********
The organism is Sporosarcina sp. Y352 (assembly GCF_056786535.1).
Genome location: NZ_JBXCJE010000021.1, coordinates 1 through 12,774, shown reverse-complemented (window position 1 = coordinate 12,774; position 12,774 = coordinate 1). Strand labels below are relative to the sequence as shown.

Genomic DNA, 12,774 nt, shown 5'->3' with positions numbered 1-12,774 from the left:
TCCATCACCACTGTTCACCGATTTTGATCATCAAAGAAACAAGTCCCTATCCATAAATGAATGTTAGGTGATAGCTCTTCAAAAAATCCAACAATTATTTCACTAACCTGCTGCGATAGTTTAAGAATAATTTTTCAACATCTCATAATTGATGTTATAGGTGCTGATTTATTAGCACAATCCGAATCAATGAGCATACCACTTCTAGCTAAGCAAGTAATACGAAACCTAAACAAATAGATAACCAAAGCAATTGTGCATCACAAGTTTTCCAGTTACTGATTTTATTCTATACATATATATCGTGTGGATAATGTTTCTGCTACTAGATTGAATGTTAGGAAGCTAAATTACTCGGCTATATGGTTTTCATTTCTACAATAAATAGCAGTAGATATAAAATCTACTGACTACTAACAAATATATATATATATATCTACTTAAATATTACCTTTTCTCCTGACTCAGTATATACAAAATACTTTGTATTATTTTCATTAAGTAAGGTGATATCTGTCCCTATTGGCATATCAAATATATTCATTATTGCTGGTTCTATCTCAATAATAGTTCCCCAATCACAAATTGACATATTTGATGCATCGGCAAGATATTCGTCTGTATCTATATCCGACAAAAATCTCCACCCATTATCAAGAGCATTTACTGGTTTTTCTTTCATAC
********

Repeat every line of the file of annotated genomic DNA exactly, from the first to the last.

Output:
The organism is Sporosarcina sp. Y352 (assembly GCF_056786535.1).
Genome location: NZ_JBXCJE010000021.1, coordinates 1 through 12,774, shown reverse-complemented (window position 1 = coordinate 12,774; position 12,774 = coordinate 1). Strand labels below are relative to the sequence as shown.

Genomic DNA, 12,774 nt, shown 5'->3' with positions numbered 1-12,774 from the left:
TCCATCACCACTGTTCACCGATTTTGATCATCAAAGAAACAAGTCCCTATCCATAAATGAATGTTAGGTGATAGCTCTTCAAAAAATCCAACAATTATTTCACTAACCTGCTGCGATAGTTTAAGAATAATTTTTCAACATCTCATAATTGATGTTATAGGTGCTGATTTATTAGCACAATCCGAATCAATGAGCATACCACTTCTAGCTAAGCAAGTAATACGAAACCTAAACAAATAGATAACCAAAGCAATTGTGCATCACAAGTTTTCCAGTTACTGATTTTATTCTATACATATATATCGTGTGGATAATGTTTCTGCTACTAGATTGAATGTTAGGAAGCTAAATTACTCGGCTATATGGTTTTCATTTCTACAATAAATAGCAGTAGATATAAAATCTACTGACTACTAACAAATATATATATATATATCTACTTAAATATTACCTTTTCTCCTGACTCAGTATATACAAAATACTTTGTATTATTTTCATTAAGTAAGGTGATATCTGTCCCTATTGGCATATCAAATATATTCATTATTGCTGGTTCTATCTCAATAATAGTTCCCCAATCACAAATTGACATATTTGATGCATCGGCAAGATATTCGTCTGTATCTATATCCGACAAAAATCTCCACCCATTATCAAGAGCATTTACTGGTTTTTCTTTCATAC